They can then establish an appropriate service level for the part in question and set their inventory targets to meet that level, given the probability of failure and lead time required to obtain extra parts from the original supplier. The right service level will depend on the price of the spare and the criticality of the asset. A 10 percent probability of a stock-out for a motor that runs one of six ventilators in a building may not create a significant problem, for example. An identical motor used to run a vital production machine will require a much higher level of availability, however.
The final category, insurance spares, requires a very different approach. These are typically high value parts for critical assets with very long supply lead times. Analysis of historical consumption is unhelpful in setting inventory levels for such parts, since the company may have consumed few, or none, of the part in the past. Likewise, it is very difficult to make meaningful estimates of the risk of the part failing in service in the future. One powerful way to make decisions about these kinds of part is to use a return-on-investment (ROI) approach to prioritise spend.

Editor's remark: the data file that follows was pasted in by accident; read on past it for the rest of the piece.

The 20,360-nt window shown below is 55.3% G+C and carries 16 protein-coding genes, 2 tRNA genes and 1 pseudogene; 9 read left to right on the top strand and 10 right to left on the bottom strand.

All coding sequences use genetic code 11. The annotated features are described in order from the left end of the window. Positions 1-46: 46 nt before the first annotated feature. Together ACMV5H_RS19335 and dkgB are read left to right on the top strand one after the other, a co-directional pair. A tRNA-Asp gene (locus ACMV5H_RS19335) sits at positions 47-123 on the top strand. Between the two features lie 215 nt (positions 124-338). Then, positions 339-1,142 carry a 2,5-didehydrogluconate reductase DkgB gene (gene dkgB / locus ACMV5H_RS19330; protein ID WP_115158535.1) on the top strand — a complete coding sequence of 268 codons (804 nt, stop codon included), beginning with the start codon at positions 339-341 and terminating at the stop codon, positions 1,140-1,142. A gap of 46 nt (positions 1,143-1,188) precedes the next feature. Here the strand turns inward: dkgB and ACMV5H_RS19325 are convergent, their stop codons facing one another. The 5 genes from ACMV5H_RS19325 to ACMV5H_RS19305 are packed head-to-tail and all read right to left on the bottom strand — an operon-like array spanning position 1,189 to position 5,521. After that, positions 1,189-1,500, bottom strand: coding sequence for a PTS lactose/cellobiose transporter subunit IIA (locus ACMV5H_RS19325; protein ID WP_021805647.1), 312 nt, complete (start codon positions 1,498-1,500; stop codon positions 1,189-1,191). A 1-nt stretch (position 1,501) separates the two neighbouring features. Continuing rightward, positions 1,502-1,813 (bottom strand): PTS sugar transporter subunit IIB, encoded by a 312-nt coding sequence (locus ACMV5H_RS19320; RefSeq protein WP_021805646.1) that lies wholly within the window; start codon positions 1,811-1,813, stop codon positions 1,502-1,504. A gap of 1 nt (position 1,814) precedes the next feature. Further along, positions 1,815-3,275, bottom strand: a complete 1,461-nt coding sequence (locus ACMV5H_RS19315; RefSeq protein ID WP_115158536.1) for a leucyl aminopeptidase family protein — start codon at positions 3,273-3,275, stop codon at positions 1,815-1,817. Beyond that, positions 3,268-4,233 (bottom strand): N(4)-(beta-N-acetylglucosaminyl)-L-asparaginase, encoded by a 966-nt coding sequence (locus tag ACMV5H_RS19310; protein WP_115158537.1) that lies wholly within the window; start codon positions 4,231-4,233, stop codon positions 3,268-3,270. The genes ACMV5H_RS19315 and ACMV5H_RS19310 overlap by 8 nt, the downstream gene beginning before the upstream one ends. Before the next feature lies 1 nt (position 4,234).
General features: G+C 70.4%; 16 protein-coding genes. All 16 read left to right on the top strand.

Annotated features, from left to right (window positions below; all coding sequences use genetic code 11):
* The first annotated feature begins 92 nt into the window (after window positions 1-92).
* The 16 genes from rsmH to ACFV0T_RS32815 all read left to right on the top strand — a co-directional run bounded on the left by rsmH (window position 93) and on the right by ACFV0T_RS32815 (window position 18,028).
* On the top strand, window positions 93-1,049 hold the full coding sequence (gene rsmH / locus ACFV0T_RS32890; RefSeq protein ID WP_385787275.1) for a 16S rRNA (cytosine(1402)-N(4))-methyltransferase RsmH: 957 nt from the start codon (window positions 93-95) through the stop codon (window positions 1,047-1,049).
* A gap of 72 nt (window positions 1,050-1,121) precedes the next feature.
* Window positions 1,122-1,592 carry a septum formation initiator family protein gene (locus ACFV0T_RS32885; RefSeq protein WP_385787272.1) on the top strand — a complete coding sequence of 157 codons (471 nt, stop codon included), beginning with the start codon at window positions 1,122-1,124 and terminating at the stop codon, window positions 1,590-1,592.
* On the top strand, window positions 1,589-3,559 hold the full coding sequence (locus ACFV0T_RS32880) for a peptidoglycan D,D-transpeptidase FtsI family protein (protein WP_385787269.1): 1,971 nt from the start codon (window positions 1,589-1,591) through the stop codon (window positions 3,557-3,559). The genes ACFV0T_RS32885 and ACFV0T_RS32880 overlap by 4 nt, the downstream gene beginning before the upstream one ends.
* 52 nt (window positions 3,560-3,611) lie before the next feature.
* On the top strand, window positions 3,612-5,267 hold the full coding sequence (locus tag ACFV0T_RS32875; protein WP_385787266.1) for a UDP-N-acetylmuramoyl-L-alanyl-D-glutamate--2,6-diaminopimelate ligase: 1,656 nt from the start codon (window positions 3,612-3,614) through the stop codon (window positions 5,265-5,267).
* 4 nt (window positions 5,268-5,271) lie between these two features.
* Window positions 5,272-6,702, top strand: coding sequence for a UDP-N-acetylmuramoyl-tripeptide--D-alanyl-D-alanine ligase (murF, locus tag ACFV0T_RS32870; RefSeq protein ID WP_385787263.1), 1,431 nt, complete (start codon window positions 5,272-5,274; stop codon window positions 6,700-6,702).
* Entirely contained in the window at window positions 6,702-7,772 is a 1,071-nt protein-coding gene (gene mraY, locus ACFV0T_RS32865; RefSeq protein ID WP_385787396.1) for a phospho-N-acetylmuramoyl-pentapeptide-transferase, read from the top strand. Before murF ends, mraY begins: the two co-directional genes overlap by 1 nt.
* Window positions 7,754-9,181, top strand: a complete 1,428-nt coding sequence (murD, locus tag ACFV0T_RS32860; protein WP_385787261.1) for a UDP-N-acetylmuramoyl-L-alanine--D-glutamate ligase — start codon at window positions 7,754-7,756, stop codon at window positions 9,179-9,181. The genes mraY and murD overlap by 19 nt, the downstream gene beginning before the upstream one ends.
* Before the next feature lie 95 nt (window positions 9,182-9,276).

To do this, the company calculates the likely financial impact of the part failing with no immediate replacement available, by multiplying the cost of lost production by the lead time required to obtain a new part, and dividing this figure by the cost of keeping a replacement part in inventory. These ROI calculations allow the company to prioritise its expenditure on insurance parts. It may, for example, decide to stock only parts above a certain a level of ROI, or it may allocate a fixed budget to insurance parts, starting with the highest ROI items and working down the list until the budget is exhausted.